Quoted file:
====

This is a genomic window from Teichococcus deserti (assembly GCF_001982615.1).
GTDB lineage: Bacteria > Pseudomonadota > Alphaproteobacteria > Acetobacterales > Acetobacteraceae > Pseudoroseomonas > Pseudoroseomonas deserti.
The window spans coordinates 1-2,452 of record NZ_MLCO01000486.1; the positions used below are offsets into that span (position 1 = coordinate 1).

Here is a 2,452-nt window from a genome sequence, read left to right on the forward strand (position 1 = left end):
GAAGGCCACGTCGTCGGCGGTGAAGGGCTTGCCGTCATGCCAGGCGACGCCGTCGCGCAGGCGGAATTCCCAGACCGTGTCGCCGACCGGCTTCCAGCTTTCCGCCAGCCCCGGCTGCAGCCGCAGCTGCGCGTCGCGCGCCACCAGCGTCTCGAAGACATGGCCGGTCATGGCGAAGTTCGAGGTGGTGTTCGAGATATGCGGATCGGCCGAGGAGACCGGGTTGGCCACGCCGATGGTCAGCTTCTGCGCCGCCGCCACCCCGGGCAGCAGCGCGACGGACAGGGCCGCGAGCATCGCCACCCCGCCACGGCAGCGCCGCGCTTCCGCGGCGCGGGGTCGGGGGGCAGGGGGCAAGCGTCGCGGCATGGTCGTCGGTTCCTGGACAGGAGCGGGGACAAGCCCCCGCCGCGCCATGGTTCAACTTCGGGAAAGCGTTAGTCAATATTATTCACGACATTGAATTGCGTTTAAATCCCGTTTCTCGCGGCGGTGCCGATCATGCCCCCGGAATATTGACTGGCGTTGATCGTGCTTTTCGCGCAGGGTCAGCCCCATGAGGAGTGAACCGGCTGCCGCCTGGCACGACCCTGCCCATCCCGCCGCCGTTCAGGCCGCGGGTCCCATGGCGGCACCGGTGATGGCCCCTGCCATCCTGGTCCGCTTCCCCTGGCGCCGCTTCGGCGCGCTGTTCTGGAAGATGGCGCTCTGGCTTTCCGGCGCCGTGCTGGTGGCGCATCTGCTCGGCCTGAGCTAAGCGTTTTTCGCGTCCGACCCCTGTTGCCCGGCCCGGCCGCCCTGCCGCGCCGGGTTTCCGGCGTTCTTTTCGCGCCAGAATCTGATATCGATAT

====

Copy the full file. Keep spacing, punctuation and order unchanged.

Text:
This is a genomic window from Teichococcus deserti (assembly GCF_001982615.1).
GTDB lineage: Bacteria > Pseudomonadota > Alphaproteobacteria > Acetobacterales > Acetobacteraceae > Pseudoroseomonas > Pseudoroseomonas deserti.
The window spans coordinates 1-2,452 of record NZ_MLCO01000486.1; the positions used below are offsets into that span (position 1 = coordinate 1).

Here is a 2,452-nt window from a genome sequence, read left to right on the forward strand (position 1 = left end):
GAAGGCCACGTCGTCGGCGGTGAAGGGCTTGCCGTCATGCCAGGCGACGCCGTCGCGCAGGCGGAATTCCCAGACCGTGTCGCCGACCGGCTTCCAGCTTTCCGCCAGCCCCGGCTGCAGCCGCAGCTGCGCGTCGCGCGCCACCAGCGTCTCGAAGACATGGCCGGTCATGGCGAAGTTCGAGGTGGTGTTCGAGATATGCGGATCGGCCGAGGAGACCGGGTTGGCCACGCCGATGGTCAGCTTCTGCGCCGCCGCCACCCCGGGCAGCAGCGCGACGGACAGGGCCGCGAGCATCGCCACCCCGCCACGGCAGCGCCGCGCTTCCGCGGCGCGGGGTCGGGGGGCAGGGGGCAAGCGTCGCGGCATGGTCGTCGGTTCCTGGACAGGAGCGGGGACAAGCCCCCGCCGCGCCATGGTTCAACTTCGGGAAAGCGTTAGTCAATATTATTCACGACATTGAATTGCGTTTAAATCCCGTTTCTCGCGGCGGTGCCGATCATGCCCCCGGAATATTGACTGGCGTTGATCGTGCTTTTCGCGCAGGGTCAGCCCCATGAGGAGTGAACCGGCTGCCGCCTGGCACGACCCTGCCCATCCCGCCGCCGTTCAGGCCGCGGGTCCCATGGCGGCACCGGTGATGGCCCCTGCCATCCTGGTCCGCTTCCCCTGGCGCCGCTTCGGCGCGCTGTTCTGGAAGATGGCGCTCTGGCTTTCCGGCGCCGTGCTGGTGGCGCATCTGCTCGGCCTGAGCTAAGCGTTTTTCGCGTCCGACCCCTGTTGCCCGGCCCGGCCGCCCTGCCGCGCCGGGTTTCCGGCGTTCTTTTCGCGCCAGAATCTGATATCGATAT